Samsung started using the Ultra branding for its top-of-the-line Galaxy S models three years ago. The Galaxy S20 Ultra was the first ‘Ultra’ flagship, and one of its most attractive specifications was the 5,000 mAh battery.
It’s a specification that hasn’t changed since then, with every new Galaxy S Ultra phone featuring a 5,000 mAh battery. That includes the new Galaxy S23 Ultra, and if our early experience with the phone is anything to go by, this is the first time you actually feel like there’s a big battery in there!
Let’s face it: mid-range phone or flagship, a battery capacity of 5,000 mAh is a lot. And when the Galaxy S20 Ultra launched with a 5,000 mAh battery, everyone expected battery life to be excellent. That clearly didn’t turn out to be the case, at least for those who got the variant powered by Samsung’s Exynos 990 chipset.
The Exynos 2100 was a considerable improvement over the Exynos 990, but even the Galaxy S21 Ultra did not last all that long on a single charge. The Galaxy S22 Ultra somewhat fixed this issue as Samsung used a Snapdragon chip in virtually all markets outside Europe, but even that chip failed to live up to the expected potential.
Galaxy S23 Ultra makes proper use of the 5,000 mAh battery
Thankfully, three years since these ‘Ultra’ Galaxy flagships hit the scene, Samsung seems to have finally achieved what it set out to achieve back in 2020. The Galaxy S23 Ultra’s battery life is pretty insane – yes, I say that keeping even the Galaxy S22 Ultra in mind. My S23 Ultra has been used for less than 48 hours and battery life is already better than anything I ever got with previous Galaxy S Ultra flagships.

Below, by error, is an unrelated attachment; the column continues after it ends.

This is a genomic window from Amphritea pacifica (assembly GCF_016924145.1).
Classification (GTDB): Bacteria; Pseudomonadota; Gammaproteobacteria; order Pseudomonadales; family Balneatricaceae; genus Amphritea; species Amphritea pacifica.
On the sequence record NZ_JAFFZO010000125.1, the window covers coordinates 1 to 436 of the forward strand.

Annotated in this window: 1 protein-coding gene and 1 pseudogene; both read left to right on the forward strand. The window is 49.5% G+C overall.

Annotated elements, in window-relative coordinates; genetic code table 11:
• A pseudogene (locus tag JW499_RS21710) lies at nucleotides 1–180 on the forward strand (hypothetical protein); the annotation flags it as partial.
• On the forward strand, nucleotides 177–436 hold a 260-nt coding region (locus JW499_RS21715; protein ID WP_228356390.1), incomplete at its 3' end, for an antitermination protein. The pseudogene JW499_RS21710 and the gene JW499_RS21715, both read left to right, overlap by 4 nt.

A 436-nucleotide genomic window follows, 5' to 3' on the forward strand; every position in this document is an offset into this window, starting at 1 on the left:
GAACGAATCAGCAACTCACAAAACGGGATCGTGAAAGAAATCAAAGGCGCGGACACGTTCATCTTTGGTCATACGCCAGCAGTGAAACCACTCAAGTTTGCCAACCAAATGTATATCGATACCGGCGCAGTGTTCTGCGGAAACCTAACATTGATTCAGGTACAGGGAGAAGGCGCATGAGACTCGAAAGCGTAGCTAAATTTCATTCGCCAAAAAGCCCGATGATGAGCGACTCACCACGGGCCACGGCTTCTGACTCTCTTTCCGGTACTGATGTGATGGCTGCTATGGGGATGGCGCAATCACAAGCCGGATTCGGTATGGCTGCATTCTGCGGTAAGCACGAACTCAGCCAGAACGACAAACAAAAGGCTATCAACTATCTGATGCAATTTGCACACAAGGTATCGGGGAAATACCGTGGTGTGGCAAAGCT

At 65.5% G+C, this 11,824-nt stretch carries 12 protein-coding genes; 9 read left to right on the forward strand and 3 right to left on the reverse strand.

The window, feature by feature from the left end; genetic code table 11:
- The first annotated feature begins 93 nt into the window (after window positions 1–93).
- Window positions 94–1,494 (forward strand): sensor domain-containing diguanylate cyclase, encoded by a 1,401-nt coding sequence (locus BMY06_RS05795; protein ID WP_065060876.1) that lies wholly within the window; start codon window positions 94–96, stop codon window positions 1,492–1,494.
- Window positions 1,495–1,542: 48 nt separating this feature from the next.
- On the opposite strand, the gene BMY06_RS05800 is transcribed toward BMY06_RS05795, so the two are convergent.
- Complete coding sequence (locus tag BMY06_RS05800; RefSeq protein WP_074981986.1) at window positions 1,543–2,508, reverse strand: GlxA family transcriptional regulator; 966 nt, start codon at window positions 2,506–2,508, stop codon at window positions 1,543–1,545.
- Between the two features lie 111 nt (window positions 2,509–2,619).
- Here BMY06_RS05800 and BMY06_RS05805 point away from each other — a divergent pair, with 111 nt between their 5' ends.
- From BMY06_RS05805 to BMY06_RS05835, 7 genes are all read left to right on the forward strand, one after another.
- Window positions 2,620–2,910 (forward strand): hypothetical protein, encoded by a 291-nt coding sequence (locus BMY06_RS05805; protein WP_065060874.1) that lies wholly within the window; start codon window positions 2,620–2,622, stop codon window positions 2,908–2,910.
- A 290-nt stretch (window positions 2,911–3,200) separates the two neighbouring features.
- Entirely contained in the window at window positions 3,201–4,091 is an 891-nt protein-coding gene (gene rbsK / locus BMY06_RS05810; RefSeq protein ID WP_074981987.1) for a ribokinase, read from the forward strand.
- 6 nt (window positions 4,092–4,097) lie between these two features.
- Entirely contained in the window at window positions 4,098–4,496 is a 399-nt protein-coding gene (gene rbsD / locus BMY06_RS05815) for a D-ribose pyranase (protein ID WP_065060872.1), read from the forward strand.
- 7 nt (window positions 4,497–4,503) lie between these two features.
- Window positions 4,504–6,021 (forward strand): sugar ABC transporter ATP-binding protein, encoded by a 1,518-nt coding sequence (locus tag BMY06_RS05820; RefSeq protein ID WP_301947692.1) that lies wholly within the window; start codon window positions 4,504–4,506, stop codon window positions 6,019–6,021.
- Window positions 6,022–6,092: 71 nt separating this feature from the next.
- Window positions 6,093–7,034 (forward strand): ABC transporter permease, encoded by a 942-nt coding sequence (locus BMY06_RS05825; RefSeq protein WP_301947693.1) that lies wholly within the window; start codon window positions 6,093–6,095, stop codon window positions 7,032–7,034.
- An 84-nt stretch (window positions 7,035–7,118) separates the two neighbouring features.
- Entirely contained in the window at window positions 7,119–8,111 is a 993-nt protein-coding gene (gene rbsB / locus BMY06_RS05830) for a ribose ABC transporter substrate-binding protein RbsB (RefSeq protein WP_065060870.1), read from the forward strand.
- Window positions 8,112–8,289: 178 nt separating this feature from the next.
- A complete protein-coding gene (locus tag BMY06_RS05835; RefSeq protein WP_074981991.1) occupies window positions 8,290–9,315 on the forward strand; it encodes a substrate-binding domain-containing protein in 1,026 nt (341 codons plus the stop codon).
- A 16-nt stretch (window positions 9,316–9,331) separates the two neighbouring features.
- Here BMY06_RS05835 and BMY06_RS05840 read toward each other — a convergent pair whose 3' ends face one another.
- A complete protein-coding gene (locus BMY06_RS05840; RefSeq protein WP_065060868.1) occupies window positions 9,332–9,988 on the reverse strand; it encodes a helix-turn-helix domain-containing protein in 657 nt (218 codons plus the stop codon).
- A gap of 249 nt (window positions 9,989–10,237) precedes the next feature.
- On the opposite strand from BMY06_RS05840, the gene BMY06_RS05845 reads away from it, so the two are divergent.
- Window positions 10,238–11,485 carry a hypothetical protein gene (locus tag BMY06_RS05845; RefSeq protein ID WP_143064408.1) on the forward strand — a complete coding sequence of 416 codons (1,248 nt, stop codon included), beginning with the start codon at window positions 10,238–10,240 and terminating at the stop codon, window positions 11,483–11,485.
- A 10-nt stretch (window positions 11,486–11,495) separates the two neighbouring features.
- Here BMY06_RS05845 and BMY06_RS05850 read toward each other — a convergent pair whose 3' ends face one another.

Once the phone learns my usage patterns and adjusts power usage accordingly over the next few days, I have a feeling battery life will get even better. It probably won’t be as great as Apple’s iPhone 13 Pro Max or iPhone 14 Pro Max, but Samsung has managed to get real close to the class-leading endurance of Apple’s largest iPhone models, and that’s a major achievement.
Making all of this possible is probably the TSMC-manufactured 4nm ‘Snapdragon 8 Gen 2 for Galaxy’ processor, customized specifically for Samsung’s new flagships in partnership with Qualcomm. This chip is clocked higher than the regular Snapdragon 8 Gen 2, and while we were worried that the effiency gains would be affected as a result of the higher clock speeds, that’s not the case in practice.
Of course, as with all new phones, we will need to test the Galaxy S23 Ultra for a few days more before we can offer a proper verdict. But initial battery life impressions — and initial impressions in general — are positive for me and all of my colleagues who have the S23 Ultra, and hopefully our experience won’t sour in the coming days as we continue to use the device.